Church of MO: 2012 Suzuki DR-Z400S Review

Speaking of Japanese motorcycles with loooong Durability, how about the DR-Z400S? Suzuki sold the first in 2000 as a serious enduro machine that could also be driven around on the street. And they’ll sell you a complete 36mm Mikuni carburetor today for only $7,099 – that’s $1,750 more than 22 years ago. This reflects the price of real estate well. Wait, that’s not entirely accurate… Take it away, Tommy Roderick:

Balancing the demands of on-road and off-road riding is the cross of a dual-purpose motorcycle. Some DP bikes focus on one discipline or another, such as B. Husqvarna’s TE250, which is nothing more than a dirt bike with the minimum legalities required. However, Suzuki’s DR-Z400S combines the worlds of off-road and street riding with a balance unmatched by competing models.The DR-Z is the only DP motorcycle of Japanese origin with a displacement of 400cc. Honda and Kawasaki skirt the category with offerings in 230cc (Honda only), 250cc and 650cc displacements, while Yamaha offers one 200cc and two 250cc models. Euro manufacturers like Beta, Husqvarna and KTM produce comparable machines in 350cc, 310cc and 450cc and 350cc displacements respectively, but like the TE250 mentioned above, these bikes are thinly disguised off-roaders.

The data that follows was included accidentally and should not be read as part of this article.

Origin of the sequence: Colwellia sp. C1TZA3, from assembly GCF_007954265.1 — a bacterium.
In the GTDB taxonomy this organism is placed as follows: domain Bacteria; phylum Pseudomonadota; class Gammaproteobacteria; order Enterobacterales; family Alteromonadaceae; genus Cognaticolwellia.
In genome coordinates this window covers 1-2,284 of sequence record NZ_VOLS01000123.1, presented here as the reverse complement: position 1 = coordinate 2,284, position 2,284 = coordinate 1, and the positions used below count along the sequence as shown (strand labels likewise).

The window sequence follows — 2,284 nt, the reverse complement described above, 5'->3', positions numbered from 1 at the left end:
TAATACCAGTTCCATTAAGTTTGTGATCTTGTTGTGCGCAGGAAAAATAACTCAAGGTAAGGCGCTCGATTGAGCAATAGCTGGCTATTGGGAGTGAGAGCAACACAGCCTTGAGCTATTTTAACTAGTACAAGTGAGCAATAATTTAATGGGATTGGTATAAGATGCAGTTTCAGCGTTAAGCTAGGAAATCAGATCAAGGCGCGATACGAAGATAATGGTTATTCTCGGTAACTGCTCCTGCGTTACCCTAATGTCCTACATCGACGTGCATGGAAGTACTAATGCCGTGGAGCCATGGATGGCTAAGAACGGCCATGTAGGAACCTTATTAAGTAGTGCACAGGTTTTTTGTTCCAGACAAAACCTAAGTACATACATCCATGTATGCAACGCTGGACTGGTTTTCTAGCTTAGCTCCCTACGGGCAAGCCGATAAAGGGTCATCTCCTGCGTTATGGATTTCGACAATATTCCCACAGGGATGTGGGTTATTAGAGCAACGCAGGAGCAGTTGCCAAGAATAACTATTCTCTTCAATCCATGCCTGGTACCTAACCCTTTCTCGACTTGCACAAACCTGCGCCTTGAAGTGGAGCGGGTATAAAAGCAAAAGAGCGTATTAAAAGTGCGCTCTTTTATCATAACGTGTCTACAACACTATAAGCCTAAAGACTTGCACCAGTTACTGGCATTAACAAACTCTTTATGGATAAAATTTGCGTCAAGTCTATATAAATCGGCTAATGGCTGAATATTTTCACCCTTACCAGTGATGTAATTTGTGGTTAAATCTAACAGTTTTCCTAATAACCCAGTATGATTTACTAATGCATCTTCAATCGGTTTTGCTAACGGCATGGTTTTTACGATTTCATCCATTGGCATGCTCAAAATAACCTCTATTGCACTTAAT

With no competition from the other Japanese OEMs, the 50/50 dirt-to-street Suzuki DR-Z400S rules the mid-displacement dual-sport category.

The 400cc DR-Z bridges the gap between the modestly performing 250cc models and the often overweight and road-heavy 650cc models. Compared to its DR-Z650SE stablemate, the 400’s 317-pound curb weight surpasses its relative by 49 pounds and produces surprisingly similar horsepower numbers. Our 400S made 31.2 horsepower, while the 650 we tested in our 2007 article Three for Five: Budget Bomber made 35.3 horsepower. The big DR’s extra displacement shines through in the torque figures, producing a significant 10.4 ft-lb more than the 400’s 23.5 ft-lb.

While the added torque of the 650 is certainly an advantage, when it comes to refining a bike over and around various off-road obstacles, we take the 400’s lighter weight rather than the 650’s performance advantage and heavier weight.

2012 Suzuki DRZ-400S off-road trailsNavigating narrow singletrack in loose conditions is much easier for the DR-Z400 than its larger displacement competitors.

When we tested Yamaha’s WR250R last year, the 298-pound (wet) machine made 27.7 horsepower and 17.0 ft-lb of torque. With the DR-Z weighing just 19 pounds more than the Yamaha but offering 3.46 more horsepower and 6.52 ft-lbs of torque, we’re drawn to the realistic possibility of shedding some of the 400’s weight and giving it that of 250 rather than trying to close the 50-pound gap between 400 and 650.

After a day trading the Suzuki for the Husky TE250 (see our upcoming shootout), we feel that by reducing the DR-Z’s weight, stiffening its suspension and installing some aggressive rubber on the Rims can be turned into a serious off-road weapon. While it’s impractical to shave the DR-Z down to the TE’s 255-pound wet weight, bringing it close to or under 300 pounds is within reason.

2012 Suzuki DRZ-400S front wheelA fully adjustable fork and powerful front brake can handle more off-road difficulty than the stock front tire. A more aggressive profile works wonders for rider confidence on technical terrain.